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Women's Health

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Eating Disorders

separator The incidence of eating disorders has been on the rise since the 1950s, according to the American Academy of Pediatrics. A recent article in the journal Pediatrics states that

  • One half of one percent of adolescent females meet the criteria for anorexia nervosa
  • One to five percent meet the criteria for bulimia nervosa
  • Up to five to 10 percent of eating disorders occur in males

Criteria for anorexia and bulimia
The two main eating disorders are anorexia nervosa and bulimia nervosa. Features of anorexia include:

  • Refusal to maintain minimally normal body weight
  • Intense fear of gaining weight
  • Disturbed perception of the shape or size of the body

Typically, girls who have reached puberty and have anorexia will stop menstruating. If anorexia develops in a child who has not reached puberty, failure to gain expected weight may be the more common feature, rather than losing weight.

Anorexia can be fatal. In fact, about 10 percent of people who are admitted to the hospital with anorexia nervosa have a mortality rate of 10 percent. The cause of death is most commonly starvation, suicide or electrolyte imbalance.

Features of bulimia nervosa include

  • Binge eating (defined as eating an amount of food that’s larger than most people would eat under similar circumstances, usually in less than 2 hours)
  • Inappropriate behavior to compensate for the binging. About 80 to 90 percent of people with bulimia vomit their food after binging. Others use laxatives to stimulate bowel movements.

People with bulimia are usually in the normal weight range, although they may be slightly under- or overweight. Their frequent vomiting can cause permanent loss of tooth enamel and enlarged salivary glands. People who use laxatives may suffer from rectal problems.

In rare cases, some complications, such as esophageal tears, gastric rupture and abnormal heart rhythms can be fatal.

While anorexia and bulimia are the most common eating disorders, there’s other behavior that falls under the category of “eating disorder not otherwise specified.” Behavior can include chewing food and spitting it out, vomiting after eating only a small amount of food and binge eating without the vomiting.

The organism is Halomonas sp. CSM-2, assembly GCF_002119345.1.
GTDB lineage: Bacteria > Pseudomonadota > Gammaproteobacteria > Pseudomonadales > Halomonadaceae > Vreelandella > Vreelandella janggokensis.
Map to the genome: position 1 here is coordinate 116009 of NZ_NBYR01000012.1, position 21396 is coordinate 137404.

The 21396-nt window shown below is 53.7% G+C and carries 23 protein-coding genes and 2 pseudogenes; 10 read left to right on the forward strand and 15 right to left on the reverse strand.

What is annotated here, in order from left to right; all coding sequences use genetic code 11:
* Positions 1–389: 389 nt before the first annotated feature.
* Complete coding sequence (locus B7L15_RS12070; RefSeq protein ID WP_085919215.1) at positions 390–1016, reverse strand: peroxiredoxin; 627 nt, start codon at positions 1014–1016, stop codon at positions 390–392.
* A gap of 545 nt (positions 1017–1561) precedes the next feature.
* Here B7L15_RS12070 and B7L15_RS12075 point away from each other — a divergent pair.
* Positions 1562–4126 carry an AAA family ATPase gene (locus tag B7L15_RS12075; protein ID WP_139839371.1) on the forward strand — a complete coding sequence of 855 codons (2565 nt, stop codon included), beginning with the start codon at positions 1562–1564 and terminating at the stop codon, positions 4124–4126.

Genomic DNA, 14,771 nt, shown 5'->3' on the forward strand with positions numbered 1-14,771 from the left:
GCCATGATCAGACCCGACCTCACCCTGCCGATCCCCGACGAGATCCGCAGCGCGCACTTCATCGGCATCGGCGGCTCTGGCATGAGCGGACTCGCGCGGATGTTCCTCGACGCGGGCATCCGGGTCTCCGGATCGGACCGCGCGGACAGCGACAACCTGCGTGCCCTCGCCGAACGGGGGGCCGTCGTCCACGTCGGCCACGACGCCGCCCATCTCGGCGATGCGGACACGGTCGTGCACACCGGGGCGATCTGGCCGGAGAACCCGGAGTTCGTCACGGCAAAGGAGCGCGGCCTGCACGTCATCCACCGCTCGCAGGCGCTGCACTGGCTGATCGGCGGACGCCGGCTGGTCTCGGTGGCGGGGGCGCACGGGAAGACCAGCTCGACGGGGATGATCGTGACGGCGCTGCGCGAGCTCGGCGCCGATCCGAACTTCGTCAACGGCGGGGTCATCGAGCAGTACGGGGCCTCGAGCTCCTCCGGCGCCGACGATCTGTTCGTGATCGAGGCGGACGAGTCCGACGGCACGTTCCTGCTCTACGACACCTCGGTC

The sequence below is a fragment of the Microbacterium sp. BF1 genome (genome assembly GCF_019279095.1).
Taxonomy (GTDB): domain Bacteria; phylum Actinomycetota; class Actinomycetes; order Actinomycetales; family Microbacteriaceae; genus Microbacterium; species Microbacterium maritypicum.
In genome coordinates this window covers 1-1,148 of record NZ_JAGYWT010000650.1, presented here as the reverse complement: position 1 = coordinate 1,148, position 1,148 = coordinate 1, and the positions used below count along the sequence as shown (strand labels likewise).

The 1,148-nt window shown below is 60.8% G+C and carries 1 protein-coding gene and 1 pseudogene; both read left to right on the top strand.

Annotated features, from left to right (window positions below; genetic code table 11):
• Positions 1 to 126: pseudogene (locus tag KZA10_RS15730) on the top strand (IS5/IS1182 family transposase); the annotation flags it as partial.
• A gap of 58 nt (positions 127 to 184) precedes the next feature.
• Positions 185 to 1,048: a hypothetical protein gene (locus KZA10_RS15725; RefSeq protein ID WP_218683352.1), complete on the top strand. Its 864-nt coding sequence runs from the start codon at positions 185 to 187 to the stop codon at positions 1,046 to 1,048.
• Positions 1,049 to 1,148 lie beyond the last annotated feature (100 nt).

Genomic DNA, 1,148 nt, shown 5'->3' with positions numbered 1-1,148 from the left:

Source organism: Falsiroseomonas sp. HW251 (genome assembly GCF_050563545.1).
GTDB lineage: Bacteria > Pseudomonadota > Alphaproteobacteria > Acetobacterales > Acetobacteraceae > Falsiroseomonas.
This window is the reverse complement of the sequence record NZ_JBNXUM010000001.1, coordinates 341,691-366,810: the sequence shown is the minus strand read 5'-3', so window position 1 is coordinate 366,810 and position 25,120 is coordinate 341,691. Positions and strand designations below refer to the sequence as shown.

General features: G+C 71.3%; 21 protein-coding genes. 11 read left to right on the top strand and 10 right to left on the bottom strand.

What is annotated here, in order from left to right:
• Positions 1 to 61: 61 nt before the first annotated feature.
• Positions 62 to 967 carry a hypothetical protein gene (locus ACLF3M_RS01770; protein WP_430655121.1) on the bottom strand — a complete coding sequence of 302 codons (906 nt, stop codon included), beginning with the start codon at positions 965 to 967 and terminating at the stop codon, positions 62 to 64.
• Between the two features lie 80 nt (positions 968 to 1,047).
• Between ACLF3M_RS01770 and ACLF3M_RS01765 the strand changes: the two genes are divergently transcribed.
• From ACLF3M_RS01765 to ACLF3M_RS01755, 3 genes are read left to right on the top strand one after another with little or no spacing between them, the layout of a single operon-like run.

Disorders often kept secret

People with eating disorders do their best to keep their disorders secret from family and friends. Many parents aren’t aware that there are Web sites that actually promote easting disorders. The sites give tips on how to make your family think you’re eating. They promote the notion that being skeletally thin is virtuous and indicates self-discipline.

People with eating disorders will admit to spending hours online, and they describe the sites as a kind of “support group” for them.

Usually, when parents express concern about a child’s thinness, or if they notice vomiting or other eating-disordered behavior, the child will become angry or defensive and deny that there’s anything unusual going on.

Parents, pediatricians can play pivotal roles
Breaking the eating disorder pattern early is crucial. In January, the American Academy of Pediatrics issued a policy statement urging pediatrician to become more active in identifying and treating eating disorders in their patients. Pediatricians can not only detect the disorders, but they can also take an active role in terms of referring families to other therapists if necessary, and then working closely as a liaison between patients, parents and therapists.

But it’s not likely that the person with the eating disorder will go to the pediatrician and ask for help with the problem. That’s where parents should not hesitate to get their children to the doctor at the first suspicion that an eating disorder is present.

Source:
The American Academy of Pediatrics; The American Psychiatric Association, Diagnostic and Statistical Manual of Mental Disorders, Fourth Edition, Washington, D.C., 2000; Pediatrics, January 2003.



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